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Do armed drones reduce terrorism? Here’s the data.


Washington Post

Do armed drones reduce terrorism? Here’s the data.

This research analyzes patterns of terrorism in the 18 countries that utilize drones

Analysis by Joshua A. Schwartz and Matthew Fuhrmann

At 6:18 a.m. on July 31, a CIA drone fired the two Hellfire missiles that killed al-Qaeda leader Ayman al-Zawahiri, a former deputy to Osama bin Laden. Since 9/11, the United States has conducted over 14,000 drone strikes like this against suspected terrorist targets. Countries such as Iran, Turkey, Nigeria and Egypt­ have also acquired armed drones and conduct their own strikes.

But do armed drone operations reduce terrorism, or do they actually make countries more vulnerable to it?

To find out, we analyzed patterns of terrorism in 18 countries — every country that has fielded armed drones to date. The evidence reveals that obtaining armed drones reduces the amount of terrorism a country experiences. Armed drones may raise ethical concerns but appear to be an effective counterterrorism tool.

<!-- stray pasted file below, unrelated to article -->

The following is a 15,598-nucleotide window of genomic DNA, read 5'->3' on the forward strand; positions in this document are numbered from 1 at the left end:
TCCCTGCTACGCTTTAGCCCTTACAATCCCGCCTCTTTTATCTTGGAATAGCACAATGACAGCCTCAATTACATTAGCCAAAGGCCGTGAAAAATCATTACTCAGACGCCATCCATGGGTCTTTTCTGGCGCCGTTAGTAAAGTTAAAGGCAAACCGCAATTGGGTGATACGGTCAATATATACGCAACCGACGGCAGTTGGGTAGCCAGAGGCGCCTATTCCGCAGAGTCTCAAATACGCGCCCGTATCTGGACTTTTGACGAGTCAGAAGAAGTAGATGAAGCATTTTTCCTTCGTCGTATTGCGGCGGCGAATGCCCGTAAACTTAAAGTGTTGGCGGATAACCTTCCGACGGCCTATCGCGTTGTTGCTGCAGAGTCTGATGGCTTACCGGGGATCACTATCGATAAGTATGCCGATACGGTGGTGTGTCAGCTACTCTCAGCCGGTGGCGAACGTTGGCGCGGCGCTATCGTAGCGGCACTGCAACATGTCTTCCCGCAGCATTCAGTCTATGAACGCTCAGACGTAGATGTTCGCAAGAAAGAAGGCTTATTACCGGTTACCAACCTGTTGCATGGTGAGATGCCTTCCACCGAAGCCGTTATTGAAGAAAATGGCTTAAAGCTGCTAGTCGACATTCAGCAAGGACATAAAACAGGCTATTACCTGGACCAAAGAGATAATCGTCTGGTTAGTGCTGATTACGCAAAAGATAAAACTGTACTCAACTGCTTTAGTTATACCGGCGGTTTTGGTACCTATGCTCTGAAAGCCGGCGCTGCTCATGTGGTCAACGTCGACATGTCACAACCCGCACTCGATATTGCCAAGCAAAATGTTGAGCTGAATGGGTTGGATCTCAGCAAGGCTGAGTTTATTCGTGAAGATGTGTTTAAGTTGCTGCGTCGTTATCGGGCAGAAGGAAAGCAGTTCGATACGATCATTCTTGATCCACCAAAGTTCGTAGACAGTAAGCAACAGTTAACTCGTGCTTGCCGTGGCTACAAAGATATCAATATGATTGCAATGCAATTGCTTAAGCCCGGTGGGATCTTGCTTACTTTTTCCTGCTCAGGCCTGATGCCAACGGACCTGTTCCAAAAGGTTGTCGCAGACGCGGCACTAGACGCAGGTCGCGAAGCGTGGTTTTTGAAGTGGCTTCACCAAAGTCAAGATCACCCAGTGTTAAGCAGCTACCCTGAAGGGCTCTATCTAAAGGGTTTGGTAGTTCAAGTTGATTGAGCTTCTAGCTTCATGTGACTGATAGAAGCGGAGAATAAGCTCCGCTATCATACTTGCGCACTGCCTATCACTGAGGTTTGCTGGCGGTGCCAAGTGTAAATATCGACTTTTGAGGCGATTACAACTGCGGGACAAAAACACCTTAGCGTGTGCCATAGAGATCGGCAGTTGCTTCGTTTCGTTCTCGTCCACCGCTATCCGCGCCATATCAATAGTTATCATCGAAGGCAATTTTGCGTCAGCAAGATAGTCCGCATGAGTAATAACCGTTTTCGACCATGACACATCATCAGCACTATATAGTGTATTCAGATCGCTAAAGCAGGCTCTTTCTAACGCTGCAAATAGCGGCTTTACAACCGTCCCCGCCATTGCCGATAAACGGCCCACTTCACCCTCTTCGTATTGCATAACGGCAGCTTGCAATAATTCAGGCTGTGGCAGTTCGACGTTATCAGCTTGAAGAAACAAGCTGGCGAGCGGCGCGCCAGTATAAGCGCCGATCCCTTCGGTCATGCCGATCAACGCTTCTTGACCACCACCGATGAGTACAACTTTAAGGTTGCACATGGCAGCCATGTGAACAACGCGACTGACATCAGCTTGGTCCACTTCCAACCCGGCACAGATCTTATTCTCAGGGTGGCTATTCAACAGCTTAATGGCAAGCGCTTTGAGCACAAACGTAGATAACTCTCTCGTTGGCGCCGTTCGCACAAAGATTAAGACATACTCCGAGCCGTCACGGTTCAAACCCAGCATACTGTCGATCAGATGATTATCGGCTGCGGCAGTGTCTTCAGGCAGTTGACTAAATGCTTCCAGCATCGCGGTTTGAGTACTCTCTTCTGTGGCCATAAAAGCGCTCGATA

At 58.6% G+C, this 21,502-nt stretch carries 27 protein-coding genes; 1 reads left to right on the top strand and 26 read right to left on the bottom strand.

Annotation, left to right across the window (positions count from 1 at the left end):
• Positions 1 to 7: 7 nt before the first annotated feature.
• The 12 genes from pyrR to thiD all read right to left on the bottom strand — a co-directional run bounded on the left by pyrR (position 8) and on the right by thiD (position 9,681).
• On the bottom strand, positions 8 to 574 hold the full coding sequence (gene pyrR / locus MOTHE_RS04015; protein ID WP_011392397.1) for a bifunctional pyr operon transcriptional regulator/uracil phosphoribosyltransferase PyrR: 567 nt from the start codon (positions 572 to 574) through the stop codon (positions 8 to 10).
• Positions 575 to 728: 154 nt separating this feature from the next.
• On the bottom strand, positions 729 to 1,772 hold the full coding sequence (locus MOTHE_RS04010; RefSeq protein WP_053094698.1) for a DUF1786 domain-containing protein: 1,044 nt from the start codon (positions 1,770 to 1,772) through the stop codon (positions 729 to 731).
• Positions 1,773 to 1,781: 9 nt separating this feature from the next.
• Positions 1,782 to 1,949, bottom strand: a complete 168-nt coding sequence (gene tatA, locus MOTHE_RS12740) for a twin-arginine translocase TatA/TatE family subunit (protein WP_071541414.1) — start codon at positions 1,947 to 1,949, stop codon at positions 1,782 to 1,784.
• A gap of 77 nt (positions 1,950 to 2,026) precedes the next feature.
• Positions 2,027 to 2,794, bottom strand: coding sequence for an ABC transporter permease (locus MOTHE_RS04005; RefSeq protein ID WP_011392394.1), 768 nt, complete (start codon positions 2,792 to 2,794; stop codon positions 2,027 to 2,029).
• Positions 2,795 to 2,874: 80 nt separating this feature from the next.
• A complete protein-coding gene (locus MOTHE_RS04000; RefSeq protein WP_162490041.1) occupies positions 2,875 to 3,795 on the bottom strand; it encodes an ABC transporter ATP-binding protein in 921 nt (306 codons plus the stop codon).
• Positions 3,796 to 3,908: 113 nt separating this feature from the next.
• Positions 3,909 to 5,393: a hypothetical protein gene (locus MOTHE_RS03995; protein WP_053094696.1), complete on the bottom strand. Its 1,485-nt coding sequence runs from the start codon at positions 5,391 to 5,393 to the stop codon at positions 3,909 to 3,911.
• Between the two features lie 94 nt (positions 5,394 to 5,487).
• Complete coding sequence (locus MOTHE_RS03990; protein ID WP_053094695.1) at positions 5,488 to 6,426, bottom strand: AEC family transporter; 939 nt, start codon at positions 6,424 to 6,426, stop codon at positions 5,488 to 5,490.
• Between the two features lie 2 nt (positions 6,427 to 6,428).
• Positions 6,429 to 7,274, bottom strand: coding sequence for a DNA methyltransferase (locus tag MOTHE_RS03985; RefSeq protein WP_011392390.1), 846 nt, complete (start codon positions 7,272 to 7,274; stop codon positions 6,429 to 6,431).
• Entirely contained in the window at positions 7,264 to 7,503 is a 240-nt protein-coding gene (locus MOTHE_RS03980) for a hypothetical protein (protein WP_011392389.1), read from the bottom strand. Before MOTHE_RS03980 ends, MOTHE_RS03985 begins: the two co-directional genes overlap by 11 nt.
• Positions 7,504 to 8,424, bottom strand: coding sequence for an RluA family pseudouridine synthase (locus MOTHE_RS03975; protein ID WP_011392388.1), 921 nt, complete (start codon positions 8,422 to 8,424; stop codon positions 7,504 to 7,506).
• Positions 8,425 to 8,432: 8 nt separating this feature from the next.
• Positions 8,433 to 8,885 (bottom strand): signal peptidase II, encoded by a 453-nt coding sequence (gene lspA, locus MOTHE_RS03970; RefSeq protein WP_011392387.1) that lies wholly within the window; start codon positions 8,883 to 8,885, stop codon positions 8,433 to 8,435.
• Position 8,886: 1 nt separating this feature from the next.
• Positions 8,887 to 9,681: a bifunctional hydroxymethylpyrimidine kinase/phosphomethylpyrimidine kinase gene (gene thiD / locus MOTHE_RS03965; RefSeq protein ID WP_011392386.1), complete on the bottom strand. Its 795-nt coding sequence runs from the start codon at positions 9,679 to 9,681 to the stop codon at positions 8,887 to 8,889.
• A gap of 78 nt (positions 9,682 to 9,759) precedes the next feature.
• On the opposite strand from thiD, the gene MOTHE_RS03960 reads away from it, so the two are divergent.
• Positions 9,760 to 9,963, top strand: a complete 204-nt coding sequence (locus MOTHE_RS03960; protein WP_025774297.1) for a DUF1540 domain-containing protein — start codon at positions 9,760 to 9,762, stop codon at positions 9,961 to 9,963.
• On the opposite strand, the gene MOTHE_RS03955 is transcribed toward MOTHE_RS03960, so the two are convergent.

Some analysts argue that the use of drones increases terrorism for two main reasons.

First, drones can cause “blowback” among civilian populations, when drones kill or psychologically terrify noncombatants and violate countries’ sovereignty. For example, data collected by the Bureau of Investigative Journalism suggests that U.S. drone strikes have killed up to 2,220 civilians since 2010, including up to 450 children. Blowback from drone strikes could motivate civilians to directly aid terrorist groups by joining them, providing material support or even carrying out lone-wolf attacks.

Second, drones may increase terrorism by empowering lower-level militants with a greater preference for violence. Drone strikes often target terrorist leaders — like Zawahiri — rather than rank-and-file members. This means a successful strike can have an unintended consequence: undermining the control that leaders have over their subordinates. So a drone strike can potentially backfire because lower-level militants are often younger and have a more limited understanding of the strategic pitfalls of attacking civilians, in comparison to the more experienced bosses they replace.


Full story https://www.washingtonpost.com/politics/2022/08/18/drone-alqaeda-terrorist-attack/

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